The iWork productivity suite from Apple includes Mac and iOS apps to help students and teachers keep track of information. While the productivity tool Numbers mirrors the spreadsheet organization and creation tool Excel from Microsoft, Numbers offers extras design options to make data pop.
A variety of templates allow users to include visuals like 2-D and 3-D pie charts, bar graphs and interactive charts. As with Excel, students can create multiple sheets in one file to keep track of different data sets all in one place. Users can organize data simply, or use one of the more than 250 complex functions. Numbers even anticipates which function you need as you begin a search. As a regular user of Numbers, I love how easy it is to format the cells.
Since Numbers works on Mac computers, iPads and iPhones, students can work in the iCloud environment and access files from multiple devices. It is easy to create with Numbers on a small screen, making it useful for students working on mobile devices and schools that use iTunes as a learning management system. Students can submit work they have created in Numbers through an iTunes U course or share it via email.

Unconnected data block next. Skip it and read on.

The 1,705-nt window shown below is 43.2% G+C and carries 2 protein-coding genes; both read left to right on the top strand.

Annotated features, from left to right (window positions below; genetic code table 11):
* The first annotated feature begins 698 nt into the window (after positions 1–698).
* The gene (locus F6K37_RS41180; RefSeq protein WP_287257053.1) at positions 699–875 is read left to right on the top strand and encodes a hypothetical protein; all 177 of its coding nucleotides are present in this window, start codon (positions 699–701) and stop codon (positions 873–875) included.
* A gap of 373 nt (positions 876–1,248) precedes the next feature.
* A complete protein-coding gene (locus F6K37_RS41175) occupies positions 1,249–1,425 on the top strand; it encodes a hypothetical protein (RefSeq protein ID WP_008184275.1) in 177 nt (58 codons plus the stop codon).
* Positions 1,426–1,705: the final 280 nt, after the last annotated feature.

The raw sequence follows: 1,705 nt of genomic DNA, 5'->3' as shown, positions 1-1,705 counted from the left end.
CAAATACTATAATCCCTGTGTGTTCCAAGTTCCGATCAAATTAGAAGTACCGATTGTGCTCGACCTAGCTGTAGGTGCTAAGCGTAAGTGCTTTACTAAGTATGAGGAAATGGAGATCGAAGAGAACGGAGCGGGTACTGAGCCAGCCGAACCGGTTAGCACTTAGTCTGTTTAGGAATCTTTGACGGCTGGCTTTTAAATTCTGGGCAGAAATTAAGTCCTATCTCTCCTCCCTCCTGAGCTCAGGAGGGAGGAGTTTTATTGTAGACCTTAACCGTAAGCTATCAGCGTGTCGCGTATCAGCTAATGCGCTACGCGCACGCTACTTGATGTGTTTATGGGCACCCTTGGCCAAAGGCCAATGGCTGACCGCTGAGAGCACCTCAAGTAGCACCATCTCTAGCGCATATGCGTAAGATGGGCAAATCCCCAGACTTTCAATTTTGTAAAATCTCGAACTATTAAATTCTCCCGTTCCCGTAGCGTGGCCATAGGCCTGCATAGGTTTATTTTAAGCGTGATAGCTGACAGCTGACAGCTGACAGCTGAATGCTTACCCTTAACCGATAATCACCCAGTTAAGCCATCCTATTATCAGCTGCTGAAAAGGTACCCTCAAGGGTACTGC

Numbers is a useful tool outside of the the math and science classroom. As a Social Studies teacher, you can have students use Numbers to represent data collected, such as a poll on a current events issue to see where their peers stand. Students could also pull public data like United States Census or statistics found on another government website. This is a great way to connect real world information to the content students are learning in the classroom.
Monica Burns is an EdTech & Curriculum Consultant, Author and Apple Distinguished Educator. Visit her site ClassTechTips.com for more ideas on how to become a tech-savvy teacher.
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I think we should because codes help u program stuff